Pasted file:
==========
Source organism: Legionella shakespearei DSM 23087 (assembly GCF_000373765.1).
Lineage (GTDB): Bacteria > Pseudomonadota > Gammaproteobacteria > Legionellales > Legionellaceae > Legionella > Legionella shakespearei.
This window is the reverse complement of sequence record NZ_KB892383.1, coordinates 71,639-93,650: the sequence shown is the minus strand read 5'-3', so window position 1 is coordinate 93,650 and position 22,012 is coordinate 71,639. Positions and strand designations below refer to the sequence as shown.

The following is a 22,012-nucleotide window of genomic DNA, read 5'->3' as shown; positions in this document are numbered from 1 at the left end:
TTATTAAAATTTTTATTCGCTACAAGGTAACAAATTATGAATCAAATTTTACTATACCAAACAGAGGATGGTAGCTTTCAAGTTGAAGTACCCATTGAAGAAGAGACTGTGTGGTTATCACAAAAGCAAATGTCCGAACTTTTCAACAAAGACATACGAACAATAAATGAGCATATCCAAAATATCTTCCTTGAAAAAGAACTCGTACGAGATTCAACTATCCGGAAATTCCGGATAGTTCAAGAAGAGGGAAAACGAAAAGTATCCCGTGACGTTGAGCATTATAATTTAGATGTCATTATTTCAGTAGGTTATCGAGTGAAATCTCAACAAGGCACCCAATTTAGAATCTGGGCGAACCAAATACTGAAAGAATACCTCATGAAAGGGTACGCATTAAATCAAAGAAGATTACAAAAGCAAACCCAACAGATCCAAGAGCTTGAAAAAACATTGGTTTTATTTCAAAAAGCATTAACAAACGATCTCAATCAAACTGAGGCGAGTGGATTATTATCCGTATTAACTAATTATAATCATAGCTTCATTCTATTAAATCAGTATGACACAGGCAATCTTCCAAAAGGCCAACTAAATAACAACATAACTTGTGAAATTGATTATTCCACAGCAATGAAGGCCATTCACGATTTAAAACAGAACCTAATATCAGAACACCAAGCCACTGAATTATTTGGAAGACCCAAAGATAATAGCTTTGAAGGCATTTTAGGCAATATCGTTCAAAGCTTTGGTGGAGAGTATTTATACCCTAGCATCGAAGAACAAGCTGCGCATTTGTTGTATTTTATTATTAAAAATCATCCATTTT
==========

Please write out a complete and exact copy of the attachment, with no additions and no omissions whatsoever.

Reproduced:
Source organism: Legionella shakespearei DSM 23087 (assembly GCF_000373765.1).
Lineage (GTDB): Bacteria > Pseudomonadota > Gammaproteobacteria > Legionellales > Legionellaceae > Legionella > Legionella shakespearei.
This window is the reverse complement of sequence record NZ_KB892383.1, coordinates 71,639-93,650: the sequence shown is the minus strand read 5'-3', so window position 1 is coordinate 93,650 and position 22,012 is coordinate 71,639. Positions and strand designations below refer to the sequence as shown.

The following is a 22,012-nucleotide window of genomic DNA, read 5'->3' as shown; positions in this document are numbered from 1 at the left end:
TTATTAAAATTTTTATTCGCTACAAGGTAACAAATTATGAATCAAATTTTACTATACCAAACAGAGGATGGTAGCTTTCAAGTTGAAGTACCCATTGAAGAAGAGACTGTGTGGTTATCACAAAAGCAAATGTCCGAACTTTTCAACAAAGACATACGAACAATAAATGAGCATATCCAAAATATCTTCCTTGAAAAAGAACTCGTACGAGATTCAACTATCCGGAAATTCCGGATAGTTCAAGAAGAGGGAAAACGAAAAGTATCCCGTGACGTTGAGCATTATAATTTAGATGTCATTATTTCAGTAGGTTATCGAGTGAAATCTCAACAAGGCACCCAATTTAGAATCTGGGCGAACCAAATACTGAAAGAATACCTCATGAAAGGGTACGCATTAAATCAAAGAAGATTACAAAAGCAAACCCAACAGATCCAAGAGCTTGAAAAAACATTGGTTTTATTTCAAAAAGCATTAACAAACGATCTCAATCAAACTGAGGCGAGTGGATTATTATCCGTATTAACTAATTATAATCATAGCTTCATTCTATTAAATCAGTATGACACAGGCAATCTTCCAAAAGGCCAACTAAATAACAACATAACTTGTGAAATTGATTATTCCACAGCAATGAAGGCCATTCACGATTTAAAACAGAACCTAATATCAGAACACCAAGCCACTGAATTATTTGGAAGACCCAAAGATAATAGCTTTGAAGGCATTTTAGGCAATATCGTTCAAAGCTTTGGTGGAGAGTATTTATACCCTAGCATCGAAGAACAAGCTGCGCATTTGTTGTATTTTATTATTAAAAATCATCCATTTT